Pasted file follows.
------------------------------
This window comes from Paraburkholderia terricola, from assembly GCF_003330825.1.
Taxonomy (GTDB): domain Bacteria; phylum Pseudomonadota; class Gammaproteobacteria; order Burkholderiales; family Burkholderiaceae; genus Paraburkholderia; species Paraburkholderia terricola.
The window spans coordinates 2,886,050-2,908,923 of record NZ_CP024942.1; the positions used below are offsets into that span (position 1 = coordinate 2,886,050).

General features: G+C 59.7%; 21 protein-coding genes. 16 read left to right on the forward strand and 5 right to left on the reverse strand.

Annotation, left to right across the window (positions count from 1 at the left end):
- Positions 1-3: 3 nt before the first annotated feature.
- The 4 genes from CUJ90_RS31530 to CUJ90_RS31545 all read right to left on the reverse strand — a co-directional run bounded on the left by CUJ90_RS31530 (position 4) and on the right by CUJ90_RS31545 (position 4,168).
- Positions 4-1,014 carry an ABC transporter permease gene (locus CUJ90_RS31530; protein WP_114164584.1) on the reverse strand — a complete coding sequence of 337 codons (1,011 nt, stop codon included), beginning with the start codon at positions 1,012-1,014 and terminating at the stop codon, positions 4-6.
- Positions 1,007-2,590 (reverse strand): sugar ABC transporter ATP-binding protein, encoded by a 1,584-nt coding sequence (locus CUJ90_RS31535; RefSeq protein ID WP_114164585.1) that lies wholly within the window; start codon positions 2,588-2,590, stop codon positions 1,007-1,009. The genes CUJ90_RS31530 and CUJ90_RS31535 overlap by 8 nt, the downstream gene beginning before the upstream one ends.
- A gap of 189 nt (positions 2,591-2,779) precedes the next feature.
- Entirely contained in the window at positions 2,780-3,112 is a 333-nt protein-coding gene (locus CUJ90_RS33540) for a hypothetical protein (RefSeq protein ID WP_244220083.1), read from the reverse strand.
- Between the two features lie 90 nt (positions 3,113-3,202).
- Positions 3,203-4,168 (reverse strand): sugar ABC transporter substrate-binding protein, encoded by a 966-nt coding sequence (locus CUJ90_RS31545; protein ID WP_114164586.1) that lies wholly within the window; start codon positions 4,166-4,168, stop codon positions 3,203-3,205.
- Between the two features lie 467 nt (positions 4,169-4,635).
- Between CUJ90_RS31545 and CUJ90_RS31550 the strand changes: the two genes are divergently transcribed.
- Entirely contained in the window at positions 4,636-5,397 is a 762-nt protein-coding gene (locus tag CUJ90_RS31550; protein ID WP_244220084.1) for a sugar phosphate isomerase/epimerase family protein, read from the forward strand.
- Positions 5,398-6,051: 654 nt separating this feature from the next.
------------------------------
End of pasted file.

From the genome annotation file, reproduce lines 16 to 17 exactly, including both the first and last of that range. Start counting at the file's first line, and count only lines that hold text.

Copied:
- Entirely contained in the window at positions 4,636-5,397 is a 762-nt protein-coding gene (locus tag CUJ90_RS31550; protein ID WP_244220084.1) for a sugar phosphate isomerase/epimerase family protein, read from the forward strand.
- Positions 5,398-6,051: 654 nt separating this feature from the next.